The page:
ARM is the UK's most successful technology company. It's worth about 40 times more than Imagination Technologies, which is the only other comparable UK firm I can think of. ARM processors are in almost every smartphone, tablet and set-top-box on the planet. With its new 64-bit architecture it had a good shot at taking a chunk of market share away from Intel in the server space as well.

For the government to allow the jewel in the crown of the UK's technology industry to be controlled by an overseas investor is absolute short-sighted idiocy. In the 80s they mostly shut down UK manufacturing and told us that high-tech IP firms would replace it. ARM is one of the only examples of that actually happening. To now sell off ARM's patent portfolio and intellectual property to Japan is complete and total madness.

If this goes bad I can't see Cambridge topping any 'best place to live and work' charts in the future.

For comparison, look at what happened when Microsoft bought Nokia and what it did to Finland's technology sector. £24 billion is nothing compared to ARM's value to the UK.

I had hoped that the government might actually be forced to make a success of Brexit but if our industrial policy is going to continue to be 'sell everything off cheap' then we really are going to end up bankrupt.

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If this is our post-Brexit industrial policy then the UK is utterly ******ed.

ARM is the UK's most successful technology company. It's worth about 40 times more than Imagination Technologies, which is the only other comparable UK firm I can think of. ARM processors are in almost every smartphone, tablet and set-top-box on the planet. With its new 64-bit architecture it had a good shot at taking a chunk of market share away from Intel in the server space as well.

For the government to allow the jewel in the crown of the UK's technology industry to be controlled by an overseas investor is absolute short-sighted idiocy. In the 80s they mostly shut down UK manufacturing and told us that high-tech IP firms would replace it. ARM is one of the only examples of that actually happening. To now sell off ARM's patent portfolio and intellectual property to Japan is complete and total madness.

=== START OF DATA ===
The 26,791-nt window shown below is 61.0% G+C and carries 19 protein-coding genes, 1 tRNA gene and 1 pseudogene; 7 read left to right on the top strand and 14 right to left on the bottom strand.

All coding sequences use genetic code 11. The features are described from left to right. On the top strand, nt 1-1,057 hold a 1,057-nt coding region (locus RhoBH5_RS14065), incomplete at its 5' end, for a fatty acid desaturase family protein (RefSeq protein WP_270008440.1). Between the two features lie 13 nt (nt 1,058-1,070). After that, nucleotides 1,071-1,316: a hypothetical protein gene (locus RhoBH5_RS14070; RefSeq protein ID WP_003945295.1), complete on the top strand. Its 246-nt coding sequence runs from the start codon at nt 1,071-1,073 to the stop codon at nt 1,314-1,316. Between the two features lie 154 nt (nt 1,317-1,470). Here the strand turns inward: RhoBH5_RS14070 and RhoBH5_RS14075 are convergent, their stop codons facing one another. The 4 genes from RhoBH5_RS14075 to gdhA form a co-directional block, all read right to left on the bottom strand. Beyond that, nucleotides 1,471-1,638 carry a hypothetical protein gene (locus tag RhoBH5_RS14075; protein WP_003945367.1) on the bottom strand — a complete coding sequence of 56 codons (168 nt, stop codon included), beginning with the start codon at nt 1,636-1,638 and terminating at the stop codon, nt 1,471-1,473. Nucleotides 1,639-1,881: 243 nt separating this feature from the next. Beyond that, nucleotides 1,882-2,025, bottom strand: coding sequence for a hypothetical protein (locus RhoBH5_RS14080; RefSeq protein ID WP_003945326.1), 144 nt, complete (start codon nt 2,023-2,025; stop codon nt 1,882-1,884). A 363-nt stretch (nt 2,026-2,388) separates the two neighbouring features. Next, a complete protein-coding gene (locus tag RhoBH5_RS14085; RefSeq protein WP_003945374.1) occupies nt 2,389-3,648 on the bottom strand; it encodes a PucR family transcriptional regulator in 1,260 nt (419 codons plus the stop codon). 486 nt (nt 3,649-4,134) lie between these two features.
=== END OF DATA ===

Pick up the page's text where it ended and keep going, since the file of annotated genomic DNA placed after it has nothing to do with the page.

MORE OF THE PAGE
If this goes bad I can't see Cambridge topping any 'best place to live and work' charts in the future.

For comparison, look at what happened when Microsoft bought Nokia and what it did to Finland's technology sector. £24 billion is nothing compared to ARM's value to the UK.

I had hoped that the government might actually be forced to make a success of Brexit but if our industrial policy is going to continue to be 'sell everything off cheap' then we really are going to end up bankrupt.

Nokia's mobile division was already on its last leg when Microsoft bought it. It was a bad decision by Microsoft and last ditch effort to get into the mobile business and Nokia is glad to finally got rid of it.

ARM is a successful UK tech company with bright future.

Spot the difference?

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Zytronic, the touch screen glass manufacturer, was up 5% at one point today on the news.

That's a company that's well worth a look. Pays out a dividend yield of a shade over 5%, but the divi payout is more than twice covered by earnings, there's plenty of organic growth potential (especially with a cheaper pound) and a clear possibility of a take over. If you hold it an ISA then no tax on the dividends and no CGT if and when they get bought.

There's more to life than sovereigns!

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Nokia's mobile division was already on its last leg when Microsoft bought it. It was a bad decision by Microsoft and last ditch effort to get into the mobile business and Nokia is glad to finally got rid of it.

ARM is a successful UK tech company with bright future.

Spot the difference?

Softbank has a deadbeat mobile division all of its own after acquiring the US turd Sprint Corp for a staggering $22bn in 2013. Both Moody's and S&P junk-rated Softbank debt after the deal was done.